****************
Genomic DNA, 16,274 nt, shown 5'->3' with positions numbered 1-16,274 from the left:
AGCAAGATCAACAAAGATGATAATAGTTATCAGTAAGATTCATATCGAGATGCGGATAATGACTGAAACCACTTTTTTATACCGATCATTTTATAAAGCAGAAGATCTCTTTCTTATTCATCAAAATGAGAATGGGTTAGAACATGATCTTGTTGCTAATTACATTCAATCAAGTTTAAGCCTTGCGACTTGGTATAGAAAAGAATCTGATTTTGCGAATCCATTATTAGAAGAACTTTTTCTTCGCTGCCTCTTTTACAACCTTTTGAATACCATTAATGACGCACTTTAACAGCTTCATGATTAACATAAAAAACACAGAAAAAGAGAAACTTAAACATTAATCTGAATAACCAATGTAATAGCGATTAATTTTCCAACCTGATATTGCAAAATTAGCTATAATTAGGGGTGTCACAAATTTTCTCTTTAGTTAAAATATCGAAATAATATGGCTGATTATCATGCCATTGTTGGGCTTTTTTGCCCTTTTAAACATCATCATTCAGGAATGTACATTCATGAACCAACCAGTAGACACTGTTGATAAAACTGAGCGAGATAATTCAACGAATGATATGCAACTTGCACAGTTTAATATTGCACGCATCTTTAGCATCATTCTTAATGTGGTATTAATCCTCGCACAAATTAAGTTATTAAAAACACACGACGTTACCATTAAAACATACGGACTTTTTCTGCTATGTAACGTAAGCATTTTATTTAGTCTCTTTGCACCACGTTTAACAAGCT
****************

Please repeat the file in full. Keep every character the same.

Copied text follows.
Genomic DNA, 16,274 nt, shown 5'->3' with positions numbered 1-16,274 from the left:
AGCAAGATCAACAAAGATGATAATAGTTATCAGTAAGATTCATATCGAGATGCGGATAATGACTGAAACCACTTTTTTATACCGATCATTTTATAAAGCAGAAGATCTCTTTCTTATTCATCAAAATGAGAATGGGTTAGAACATGATCTTGTTGCTAATTACATTCAATCAAGTTTAAGCCTTGCGACTTGGTATAGAAAAGAATCTGATTTTGCGAATCCATTATTAGAAGAACTTTTTCTTCGCTGCCTCTTTTACAACCTTTTGAATACCATTAATGACGCACTTTAACAGCTTCATGATTAACATAAAAAACACAGAAAAAGAGAAACTTAAACATTAATCTGAATAACCAATGTAATAGCGATTAATTTTCCAACCTGATATTGCAAAATTAGCTATAATTAGGGGTGTCACAAATTTTCTCTTTAGTTAAAATATCGAAATAATATGGCTGATTATCATGCCATTGTTGGGCTTTTTTGCCCTTTTAAACATCATCATTCAGGAATGTACATTCATGAACCAACCAGTAGACACTGTTGATAAAACTGAGCGAGATAATTCAACGAATGATATGCAACTTGCACAGTTTAATATTGCACGCATCTTTAGCATCATTCTTAATGTGGTATTAATCCTCGCACAAATTAAGTTATTAAAAACACACGACGTTACCATTAAAACATACGGACTTTTTCTGCTATGTAACGTAAGCATTTTATTTAGTCTCTTTGCACCACGTTTAACAAGCT